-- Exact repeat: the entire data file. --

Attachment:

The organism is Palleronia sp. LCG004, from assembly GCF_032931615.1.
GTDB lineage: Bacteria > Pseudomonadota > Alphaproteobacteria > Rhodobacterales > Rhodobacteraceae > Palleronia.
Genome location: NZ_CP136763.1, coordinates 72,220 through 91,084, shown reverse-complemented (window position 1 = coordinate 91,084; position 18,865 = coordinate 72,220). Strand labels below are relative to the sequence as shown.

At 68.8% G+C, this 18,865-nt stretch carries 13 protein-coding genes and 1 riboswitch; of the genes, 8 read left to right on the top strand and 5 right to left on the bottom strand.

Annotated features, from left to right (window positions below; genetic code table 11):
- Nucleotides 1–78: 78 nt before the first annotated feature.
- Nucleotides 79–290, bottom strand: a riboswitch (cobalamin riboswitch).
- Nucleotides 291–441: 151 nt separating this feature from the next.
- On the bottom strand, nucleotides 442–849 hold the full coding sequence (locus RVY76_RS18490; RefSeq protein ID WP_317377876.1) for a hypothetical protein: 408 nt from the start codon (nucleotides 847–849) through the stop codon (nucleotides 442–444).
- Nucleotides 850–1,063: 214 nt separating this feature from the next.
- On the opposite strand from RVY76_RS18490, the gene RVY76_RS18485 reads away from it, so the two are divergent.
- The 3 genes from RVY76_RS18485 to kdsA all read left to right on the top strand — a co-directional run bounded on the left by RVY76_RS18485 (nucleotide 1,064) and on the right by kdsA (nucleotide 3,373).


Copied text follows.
The organism is Palleronia sp. LCG004, from assembly GCF_032931615.1.
GTDB lineage: Bacteria > Pseudomonadota > Alphaproteobacteria > Rhodobacterales > Rhodobacteraceae > Palleronia.
Genome location: NZ_CP136763.1, coordinates 72,220 through 91,084, shown reverse-complemented (window position 1 = coordinate 91,084; position 18,865 = coordinate 72,220). Strand labels below are relative to the sequence as shown.

At 68.8% G+C, this 18,865-nt stretch carries 13 protein-coding genes and 1 riboswitch; of the genes, 8 read left to right on the top strand and 5 right to left on the bottom strand.

Annotated features, from left to right (window positions below; genetic code table 11):
- Nucleotides 1–78: 78 nt before the first annotated feature.
- Nucleotides 79–290, bottom strand: a riboswitch (cobalamin riboswitch).
- Nucleotides 291–441: 151 nt separating this feature from the next.
- On the bottom strand, nucleotides 442–849 hold the full coding sequence (locus RVY76_RS18490; RefSeq protein ID WP_317377876.1) for a hypothetical protein: 408 nt from the start codon (nucleotides 847–849) through the stop codon (nucleotides 442–444).
- Nucleotides 850–1,063: 214 nt separating this feature from the next.
- On the opposite strand from RVY76_RS18490, the gene RVY76_RS18485 reads away from it, so the two are divergent.
- The 3 genes from RVY76_RS18485 to kdsA all read left to right on the top strand — a co-directional run bounded on the left by RVY76_RS18485 (nucleotide 1,064) and on the right by kdsA (nucleotide 3,373).